Guest Blog Post: How To Preserve Your Right to Challenge a Wrongful Foreclosure in Massachusetts
The Massachusetts Foreclosure Law Blog is proud to have Attorney Uri Strauss guest blog on the Massachusetts foreclosure title clearing bill and its upcoming December 31, 2016 deadline for homeowners who have lost their homes to foreclosure. Uri Strauss is an attorney at Community Legal Aid in Springfield, MA. He has been a Massachusetts attorney since 2010, and has focused on foreclosure law since 2011. He may be reached at email@example.com.
HOW TO PRESERVE YOUR RIGHT TO CHALLENGE A WRONGFUL FORECLOSURE IN MASSACHUSETTS
If your Massachusetts home has been unlawfully foreclosed, you may need to act very soon to preserve your ability to challenge it.
On November 25, 2015, Governor Baker signed into law An Act Clearing Title to Foreclosed Properties, which amended, among other laws, Massachusetts General Laws Chapter 244, Section 15. In a nutshell, the act aims to force homeowners who have left their homes after a foreclosure to bring their case to court within three years, or lose the right to do so against bona fide buyers. This is a reduction of the previous 20-year period during which people could challenge foreclosures that failed to comply with the power of sale.
The deviltry is in the details of this confusing law. This post aims to clear up some of the confusion, and especially to help homeowners identify if they need to act before December 31, 2016 when the first set of people will lose their rights. The other point of this post is to warn people against misinformation about what they need to do to preserve their rights. In all cases, you should consult an attorney, if possible, about your particular situation. I am offering guidance in general, not legal advice for your particular situation.
My aim is to respond to three questions: Who needs to act before December 31? How does a homeowner need to act to preserve his or her rights? And who is entitled to challenge the foreclosure?
Who needs to act before December 31?
If it has been fewer than three years since the foreclosure affidavit has been recorded in your registry of deeds, you do not need to act before December 31 to preserve your rights. You will have until at least three years after the recording of the affidavit. However, if you are already in court in a foreclosure challenge, it is a good idea to record your pleadings. See below for details about the foreclosure affidavit, and about what it takes to challenge the foreclosure.
If it has been three or more years since the foreclosure affidavit was recorded, you need to act to preserve your rights if you fall in one of the following three categories.
- People who have moved out of their homes, without the validity of the foreclosure ever being litigated.
- People who are currently in litigation over the validity of their foreclosure.
- People who have litigated the validity of their foreclosure and won, when there is no deed granting the property back to the owner after foreclosure.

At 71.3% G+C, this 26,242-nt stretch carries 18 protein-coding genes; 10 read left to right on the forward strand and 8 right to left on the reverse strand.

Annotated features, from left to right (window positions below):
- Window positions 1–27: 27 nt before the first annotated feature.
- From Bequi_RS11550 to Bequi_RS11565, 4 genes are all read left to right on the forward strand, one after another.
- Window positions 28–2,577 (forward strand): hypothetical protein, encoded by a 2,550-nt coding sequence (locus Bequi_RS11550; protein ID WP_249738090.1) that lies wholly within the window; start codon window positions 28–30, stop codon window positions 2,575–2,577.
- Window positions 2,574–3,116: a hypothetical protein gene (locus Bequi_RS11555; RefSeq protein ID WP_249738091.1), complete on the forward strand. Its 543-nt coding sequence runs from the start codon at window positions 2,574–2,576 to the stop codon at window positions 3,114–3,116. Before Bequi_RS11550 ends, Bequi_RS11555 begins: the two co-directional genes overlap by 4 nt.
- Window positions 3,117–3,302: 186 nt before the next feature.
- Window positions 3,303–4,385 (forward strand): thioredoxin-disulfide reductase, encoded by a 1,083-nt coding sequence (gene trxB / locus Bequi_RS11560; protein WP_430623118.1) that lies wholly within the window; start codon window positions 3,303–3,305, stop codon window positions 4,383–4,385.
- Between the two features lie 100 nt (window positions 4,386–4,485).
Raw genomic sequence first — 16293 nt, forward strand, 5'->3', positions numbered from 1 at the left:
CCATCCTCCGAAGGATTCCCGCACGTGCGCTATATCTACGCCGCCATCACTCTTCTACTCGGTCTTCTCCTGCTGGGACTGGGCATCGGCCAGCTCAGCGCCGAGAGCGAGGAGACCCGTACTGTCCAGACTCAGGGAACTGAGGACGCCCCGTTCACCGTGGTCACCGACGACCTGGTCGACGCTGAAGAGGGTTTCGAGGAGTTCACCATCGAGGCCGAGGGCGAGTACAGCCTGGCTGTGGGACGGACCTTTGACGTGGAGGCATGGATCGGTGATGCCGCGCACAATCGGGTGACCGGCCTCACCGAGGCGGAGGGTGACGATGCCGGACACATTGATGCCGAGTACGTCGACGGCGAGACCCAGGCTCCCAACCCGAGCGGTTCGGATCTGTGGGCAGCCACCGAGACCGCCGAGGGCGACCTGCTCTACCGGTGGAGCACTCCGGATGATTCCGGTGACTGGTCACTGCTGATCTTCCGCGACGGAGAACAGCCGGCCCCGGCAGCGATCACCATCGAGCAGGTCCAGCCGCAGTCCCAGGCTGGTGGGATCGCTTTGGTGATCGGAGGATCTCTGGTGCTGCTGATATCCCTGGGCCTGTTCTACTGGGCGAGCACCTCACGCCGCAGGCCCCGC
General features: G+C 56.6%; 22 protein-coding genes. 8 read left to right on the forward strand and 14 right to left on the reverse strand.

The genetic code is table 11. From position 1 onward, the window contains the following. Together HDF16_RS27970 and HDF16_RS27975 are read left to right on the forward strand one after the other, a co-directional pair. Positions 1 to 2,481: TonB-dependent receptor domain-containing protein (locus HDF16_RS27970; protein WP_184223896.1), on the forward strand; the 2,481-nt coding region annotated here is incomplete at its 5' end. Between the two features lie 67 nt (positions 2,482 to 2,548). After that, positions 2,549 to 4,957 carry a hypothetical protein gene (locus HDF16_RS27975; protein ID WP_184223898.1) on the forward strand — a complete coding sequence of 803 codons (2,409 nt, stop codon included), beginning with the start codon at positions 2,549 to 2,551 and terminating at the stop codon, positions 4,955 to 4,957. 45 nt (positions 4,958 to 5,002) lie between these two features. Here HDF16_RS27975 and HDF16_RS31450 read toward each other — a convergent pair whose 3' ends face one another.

Please note that most lenders and servicers will also conduct a foreclosure by entry at the same time as the foreclosure auction, and that foreclosure is effective after 3 years if it is not opposed. Foreclosure by entry is a whole separate and complicated topic, and I won’t get into it here. If you intend to challenge a foreclosure, be certain to contact your local anti-foreclosure group and/or an attorney about it well before three years have passed.
If you are currently in litigation, do not assume that you are protected. Do not assume that your attorney has thought to take the necessary steps to protect you. Raise the issue with them. Depending on how courts interpret the law, you might get away with missing the deadline if you win your case, but it is risky to rely on it.
You may notice, if you read the amended M.G.L. Chapter 244, Section 15, that only bona fide third party buyers, and not the lender or related organizations like Fannie Mae or Freddie Mac, have the benefit of the new law. Do not rest assured just because the bank or a related entity has bought your property at foreclosure and has not sold it. As I read the law, your failure to act by the deadline, followed by a sale to a third party, eliminates your right to challenge the foreclosure once it is sold. In other words, your title can be laundered while in the bank’s control, then sold clean to a third party buyer.
The three-year clock starts ticking when the mortgagee records an affidavit of sale in the registry of deeds. The affidavit of sale you are looking is usually recorded together with the foreclosure deed as a document type called “Foreclosure Deed/Affidavit”. It might be titled something different than “Affidavit of Sale.” The affidavit identifies the mortgage that was foreclosed, says that the conditions of the mortgage were not performed, and states that notices were published in a newspaper on three dates and sent by mail to the required parties. A copy of the newspaper publication is attached to it as an exhibit. Do not confuse this affidavit with other affidavits that may have been filed, such as an affidavit concerning the note (also called an “Eaton” affidavit), an affidavit concerning compliance with M.G.L. chapter 244, section 35B, an affidavit certifying compliance with 209 C.M.R. section 18.21A, or an affidavit concerning the right to cure (also called an “Pinti” affidavit).
It is the opinion of some respected attorneys that the affidavits of sale typically filed by mortgagees do not start the clock running, because they do not, as the law requires, “fully and particularly stat[e] the acts” done to foreclose the property. The affidavits are usually brief, do not fully state the facts, state legal conclusions instead of facts, and are made by people who do not have firsthand knowledge of the facts. I believe that this is a mistake, and that the courts will accommodate this failure by the banks to comply with the law, just as they have done with almost every other failure that they have considered.
How does a homeowner need to act in order to preserve his or her rights?
To preserve your right to challenge your foreclosure, it is necessary to record the relevant *pleadings* in the registry of deeds. It is not enough to record an *affidavit* in the registry, as the Massachusetts Alliance Against Predatory Lending (MAAPL) has been informing people. The law is very clear that pleadings must be filed.